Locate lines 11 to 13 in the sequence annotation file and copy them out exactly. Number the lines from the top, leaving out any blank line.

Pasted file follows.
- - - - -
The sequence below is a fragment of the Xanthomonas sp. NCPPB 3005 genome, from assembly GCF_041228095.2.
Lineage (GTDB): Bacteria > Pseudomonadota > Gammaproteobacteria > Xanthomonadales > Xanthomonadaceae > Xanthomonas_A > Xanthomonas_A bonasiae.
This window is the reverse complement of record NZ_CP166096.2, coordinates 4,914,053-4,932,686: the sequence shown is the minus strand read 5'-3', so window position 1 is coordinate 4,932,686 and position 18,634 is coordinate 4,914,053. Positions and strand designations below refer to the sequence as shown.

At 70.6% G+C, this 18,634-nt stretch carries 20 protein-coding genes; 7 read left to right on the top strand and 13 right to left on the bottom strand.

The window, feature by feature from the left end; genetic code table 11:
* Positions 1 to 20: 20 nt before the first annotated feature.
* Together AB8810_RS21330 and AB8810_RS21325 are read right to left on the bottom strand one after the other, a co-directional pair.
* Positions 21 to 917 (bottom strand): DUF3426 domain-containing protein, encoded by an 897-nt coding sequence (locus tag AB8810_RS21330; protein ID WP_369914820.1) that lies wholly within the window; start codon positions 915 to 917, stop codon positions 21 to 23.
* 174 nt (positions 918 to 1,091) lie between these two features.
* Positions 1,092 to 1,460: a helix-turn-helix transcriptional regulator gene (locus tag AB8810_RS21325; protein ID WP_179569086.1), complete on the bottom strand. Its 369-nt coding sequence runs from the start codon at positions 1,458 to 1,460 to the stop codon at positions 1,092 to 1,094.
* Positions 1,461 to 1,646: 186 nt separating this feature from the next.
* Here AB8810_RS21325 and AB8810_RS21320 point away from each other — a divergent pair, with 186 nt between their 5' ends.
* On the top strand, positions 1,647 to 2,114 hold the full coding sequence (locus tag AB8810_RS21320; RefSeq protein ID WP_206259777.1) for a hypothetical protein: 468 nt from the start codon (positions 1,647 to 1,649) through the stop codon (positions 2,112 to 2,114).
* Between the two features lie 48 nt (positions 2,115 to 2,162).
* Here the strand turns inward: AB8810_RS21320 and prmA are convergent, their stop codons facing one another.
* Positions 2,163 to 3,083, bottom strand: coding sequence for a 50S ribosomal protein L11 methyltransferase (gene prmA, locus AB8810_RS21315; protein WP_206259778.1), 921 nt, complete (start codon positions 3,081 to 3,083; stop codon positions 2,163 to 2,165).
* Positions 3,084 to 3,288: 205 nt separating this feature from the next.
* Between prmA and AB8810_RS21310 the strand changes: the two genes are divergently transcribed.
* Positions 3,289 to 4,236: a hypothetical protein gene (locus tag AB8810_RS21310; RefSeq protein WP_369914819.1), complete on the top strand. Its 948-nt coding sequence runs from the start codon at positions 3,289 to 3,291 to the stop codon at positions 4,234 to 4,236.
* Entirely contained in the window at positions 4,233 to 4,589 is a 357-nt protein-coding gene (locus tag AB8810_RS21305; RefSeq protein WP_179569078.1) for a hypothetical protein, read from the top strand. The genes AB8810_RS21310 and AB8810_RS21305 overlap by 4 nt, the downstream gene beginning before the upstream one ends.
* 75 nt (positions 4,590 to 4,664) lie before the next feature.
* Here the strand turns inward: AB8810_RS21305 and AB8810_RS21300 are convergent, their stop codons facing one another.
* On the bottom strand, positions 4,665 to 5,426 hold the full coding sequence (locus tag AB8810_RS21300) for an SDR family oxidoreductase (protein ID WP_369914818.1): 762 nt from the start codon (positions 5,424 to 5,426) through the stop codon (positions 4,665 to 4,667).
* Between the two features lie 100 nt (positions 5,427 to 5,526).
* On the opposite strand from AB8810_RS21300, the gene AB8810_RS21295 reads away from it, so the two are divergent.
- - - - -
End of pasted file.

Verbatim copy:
* Positions 1,461 to 1,646: 186 nt separating this feature from the next.
* Here AB8810_RS21325 and AB8810_RS21320 point away from each other — a divergent pair, with 186 nt between their 5' ends.
* On the top strand, positions 1,647 to 2,114 hold the full coding sequence (locus tag AB8810_RS21320; RefSeq protein ID WP_206259777.1) for a hypothetical protein: 468 nt from the start codon (positions 1,647 to 1,649) through the stop codon (positions 2,112 to 2,114).